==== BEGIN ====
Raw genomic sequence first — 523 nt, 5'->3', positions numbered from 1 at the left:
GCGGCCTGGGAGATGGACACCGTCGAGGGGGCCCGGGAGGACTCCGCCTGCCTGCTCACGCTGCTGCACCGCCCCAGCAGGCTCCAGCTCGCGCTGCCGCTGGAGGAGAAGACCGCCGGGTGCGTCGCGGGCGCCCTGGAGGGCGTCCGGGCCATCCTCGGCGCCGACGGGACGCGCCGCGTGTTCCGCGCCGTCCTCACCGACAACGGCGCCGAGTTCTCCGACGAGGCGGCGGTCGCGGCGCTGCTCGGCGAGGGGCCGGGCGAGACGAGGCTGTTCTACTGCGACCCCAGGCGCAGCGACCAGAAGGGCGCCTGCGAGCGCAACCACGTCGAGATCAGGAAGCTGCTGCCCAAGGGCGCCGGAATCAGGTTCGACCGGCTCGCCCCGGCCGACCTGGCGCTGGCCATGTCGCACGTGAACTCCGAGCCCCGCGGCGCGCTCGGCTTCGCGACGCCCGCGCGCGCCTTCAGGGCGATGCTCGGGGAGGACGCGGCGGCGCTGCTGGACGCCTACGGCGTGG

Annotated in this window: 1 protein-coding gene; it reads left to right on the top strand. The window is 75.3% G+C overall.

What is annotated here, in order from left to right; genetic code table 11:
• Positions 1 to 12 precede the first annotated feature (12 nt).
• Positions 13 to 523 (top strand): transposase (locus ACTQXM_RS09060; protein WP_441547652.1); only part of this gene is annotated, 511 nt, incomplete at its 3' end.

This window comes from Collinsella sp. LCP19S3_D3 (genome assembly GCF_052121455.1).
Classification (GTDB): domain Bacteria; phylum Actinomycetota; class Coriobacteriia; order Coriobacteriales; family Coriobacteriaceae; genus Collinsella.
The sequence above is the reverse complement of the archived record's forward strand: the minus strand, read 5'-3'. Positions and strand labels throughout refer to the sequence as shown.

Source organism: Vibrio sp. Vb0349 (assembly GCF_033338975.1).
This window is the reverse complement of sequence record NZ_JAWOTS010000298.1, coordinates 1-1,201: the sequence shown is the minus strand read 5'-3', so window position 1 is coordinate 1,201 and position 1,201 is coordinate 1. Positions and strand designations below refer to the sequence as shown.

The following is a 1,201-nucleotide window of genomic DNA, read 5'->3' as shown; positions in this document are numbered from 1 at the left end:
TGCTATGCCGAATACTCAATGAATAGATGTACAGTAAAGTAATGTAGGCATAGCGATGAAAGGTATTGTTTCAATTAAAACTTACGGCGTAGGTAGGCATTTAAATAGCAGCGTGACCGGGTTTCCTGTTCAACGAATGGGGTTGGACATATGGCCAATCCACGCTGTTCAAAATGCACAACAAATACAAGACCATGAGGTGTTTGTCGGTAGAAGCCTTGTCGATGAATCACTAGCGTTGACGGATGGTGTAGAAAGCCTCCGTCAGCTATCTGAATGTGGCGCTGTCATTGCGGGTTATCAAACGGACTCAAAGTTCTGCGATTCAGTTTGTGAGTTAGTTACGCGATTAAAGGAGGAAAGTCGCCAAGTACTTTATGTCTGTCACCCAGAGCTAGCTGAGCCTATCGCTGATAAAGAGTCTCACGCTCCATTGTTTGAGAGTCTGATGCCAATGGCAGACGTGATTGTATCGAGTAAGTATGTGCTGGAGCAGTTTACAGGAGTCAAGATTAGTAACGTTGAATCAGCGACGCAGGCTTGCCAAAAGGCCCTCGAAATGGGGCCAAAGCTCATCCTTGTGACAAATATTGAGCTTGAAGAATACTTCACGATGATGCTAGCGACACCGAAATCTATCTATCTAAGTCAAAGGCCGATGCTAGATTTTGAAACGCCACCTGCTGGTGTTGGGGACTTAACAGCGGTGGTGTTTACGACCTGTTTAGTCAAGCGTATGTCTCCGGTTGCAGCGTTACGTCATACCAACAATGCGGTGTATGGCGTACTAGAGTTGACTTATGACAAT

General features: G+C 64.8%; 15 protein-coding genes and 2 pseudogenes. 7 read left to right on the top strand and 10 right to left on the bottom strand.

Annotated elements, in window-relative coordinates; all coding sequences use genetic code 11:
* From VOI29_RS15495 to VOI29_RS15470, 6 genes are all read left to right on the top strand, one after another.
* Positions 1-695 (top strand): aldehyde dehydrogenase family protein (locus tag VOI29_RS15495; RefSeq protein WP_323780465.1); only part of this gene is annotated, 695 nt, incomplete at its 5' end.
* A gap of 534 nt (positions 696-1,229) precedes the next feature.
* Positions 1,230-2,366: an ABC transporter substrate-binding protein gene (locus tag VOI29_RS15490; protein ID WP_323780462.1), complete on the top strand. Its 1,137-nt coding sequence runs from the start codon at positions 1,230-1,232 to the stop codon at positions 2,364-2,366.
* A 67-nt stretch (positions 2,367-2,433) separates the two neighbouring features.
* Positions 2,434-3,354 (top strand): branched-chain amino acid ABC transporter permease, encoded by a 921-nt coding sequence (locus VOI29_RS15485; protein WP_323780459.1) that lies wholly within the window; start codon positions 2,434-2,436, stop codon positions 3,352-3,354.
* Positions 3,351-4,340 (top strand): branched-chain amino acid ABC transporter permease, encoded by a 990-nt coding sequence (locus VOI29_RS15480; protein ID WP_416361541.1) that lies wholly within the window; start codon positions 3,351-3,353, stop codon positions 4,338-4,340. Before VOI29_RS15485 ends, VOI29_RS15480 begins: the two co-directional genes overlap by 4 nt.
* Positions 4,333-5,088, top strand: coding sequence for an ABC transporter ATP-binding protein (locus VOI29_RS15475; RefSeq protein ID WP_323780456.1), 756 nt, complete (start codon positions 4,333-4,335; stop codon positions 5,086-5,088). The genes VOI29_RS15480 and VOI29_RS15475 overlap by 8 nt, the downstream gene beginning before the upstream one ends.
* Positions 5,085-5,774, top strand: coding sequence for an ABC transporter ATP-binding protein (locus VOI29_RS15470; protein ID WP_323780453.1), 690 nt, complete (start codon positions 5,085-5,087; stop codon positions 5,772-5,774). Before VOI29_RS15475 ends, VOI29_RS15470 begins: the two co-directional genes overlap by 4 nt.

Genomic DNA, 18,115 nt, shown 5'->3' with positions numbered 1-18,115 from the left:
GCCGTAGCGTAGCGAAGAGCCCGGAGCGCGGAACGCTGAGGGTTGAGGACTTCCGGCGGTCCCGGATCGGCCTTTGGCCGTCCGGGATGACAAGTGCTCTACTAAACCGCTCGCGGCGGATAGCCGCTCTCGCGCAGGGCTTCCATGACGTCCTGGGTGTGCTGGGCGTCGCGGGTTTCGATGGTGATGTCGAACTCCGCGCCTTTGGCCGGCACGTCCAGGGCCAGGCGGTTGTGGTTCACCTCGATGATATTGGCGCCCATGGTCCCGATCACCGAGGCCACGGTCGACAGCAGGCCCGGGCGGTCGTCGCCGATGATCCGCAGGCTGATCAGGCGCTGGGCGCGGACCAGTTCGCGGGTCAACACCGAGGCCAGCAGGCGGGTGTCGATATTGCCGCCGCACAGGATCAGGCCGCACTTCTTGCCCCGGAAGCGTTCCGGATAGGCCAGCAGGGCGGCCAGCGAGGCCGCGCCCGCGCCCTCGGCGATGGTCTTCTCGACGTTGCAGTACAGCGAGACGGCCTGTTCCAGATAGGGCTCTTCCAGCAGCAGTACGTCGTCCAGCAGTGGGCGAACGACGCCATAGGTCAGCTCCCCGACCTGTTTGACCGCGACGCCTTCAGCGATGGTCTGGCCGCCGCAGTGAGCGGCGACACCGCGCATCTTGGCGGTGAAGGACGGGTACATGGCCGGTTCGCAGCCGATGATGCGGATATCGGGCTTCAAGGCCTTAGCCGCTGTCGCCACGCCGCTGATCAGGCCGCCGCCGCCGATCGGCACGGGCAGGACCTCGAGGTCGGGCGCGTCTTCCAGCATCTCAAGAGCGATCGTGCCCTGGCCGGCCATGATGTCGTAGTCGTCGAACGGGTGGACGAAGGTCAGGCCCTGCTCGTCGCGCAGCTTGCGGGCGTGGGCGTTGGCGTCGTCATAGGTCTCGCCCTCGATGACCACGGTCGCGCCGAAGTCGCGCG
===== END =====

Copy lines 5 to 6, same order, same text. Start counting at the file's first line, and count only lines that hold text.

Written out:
• Positions 1 to 12 precede the first annotated feature (12 nt).
• Positions 13 to 523 (top strand): transposase (locus ACTQXM_RS09060; protein WP_441547652.1); only part of this gene is annotated, 511 nt, incomplete at its 3' end.